Page:Freud - The history of the psychoanalytic movement.djvu/23

From Wikisource
Jump to: navigation, search
This page has been validated.


II

Beginning with the year 1902 a number of young doctors crowded about me with the expressed intention to learn psychoanalysis, to practice it and to spread it. The impetus for this came from a colleague who had himself experienced the beneficial effects of the analytic therapy. We met on certain evenings at my residence, and discussed subjects according to certain rules. The visitors endeavored to orient themselves in this strange and new realm of investigation, and to interest others in the matter. One day a young graduate of the technical school found admission to our circle by means of a manuscript which showed extraordinary sense. We induced him to go through college and enter the university, and then devote himself to the non-medical application of psychoanalysis. Thus the little society gained a zealous and reliable secretary, and I acquired in Otto Rank a most faithful helper and collaborator.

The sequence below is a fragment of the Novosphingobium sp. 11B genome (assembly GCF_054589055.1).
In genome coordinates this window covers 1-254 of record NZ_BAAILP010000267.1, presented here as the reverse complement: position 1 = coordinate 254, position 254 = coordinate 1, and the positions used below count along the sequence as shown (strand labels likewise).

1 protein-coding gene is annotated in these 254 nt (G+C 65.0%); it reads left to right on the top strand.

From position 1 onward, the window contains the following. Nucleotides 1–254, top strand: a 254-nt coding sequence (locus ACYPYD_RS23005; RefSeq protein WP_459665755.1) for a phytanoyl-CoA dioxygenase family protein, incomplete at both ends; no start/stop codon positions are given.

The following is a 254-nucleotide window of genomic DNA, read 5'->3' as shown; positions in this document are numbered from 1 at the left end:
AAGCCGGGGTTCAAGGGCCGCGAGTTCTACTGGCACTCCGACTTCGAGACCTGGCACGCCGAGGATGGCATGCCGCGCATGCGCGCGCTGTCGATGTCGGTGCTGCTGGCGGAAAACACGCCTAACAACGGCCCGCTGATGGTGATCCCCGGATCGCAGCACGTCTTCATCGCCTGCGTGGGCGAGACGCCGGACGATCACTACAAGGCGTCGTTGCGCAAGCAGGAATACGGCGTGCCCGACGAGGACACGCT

Soon the little circle expanded, and in the course of the next few years changed a good deal in its composition. On the whole, I could flatter myself that in the wealth and variety of talent our circle was hardly inferior to the staff of any clinical teacher. From the very beginning it included those men who later were to play a considerable, if not always a delectable, part in the history of the psychoanalytic movement. But these developments could not have been guessed at that time. I was satisfied, and I believe I did all I could, to convey to the others what I knew and had experienced. There were only two inauspicious circumstances which at least mentally estranged me from this circle. I could not succeed in establishing among the members that friendly relation which should obtain among men doing the same difficult work, nor could I crush out the quarrels about the priority of discoveries, for which there were ample opportunities in those conditions of working together. The difficulties of teaching the practise of psychoanalysis, which are particularly great, and are often to blame for the present rejection of psychoanalysis,

17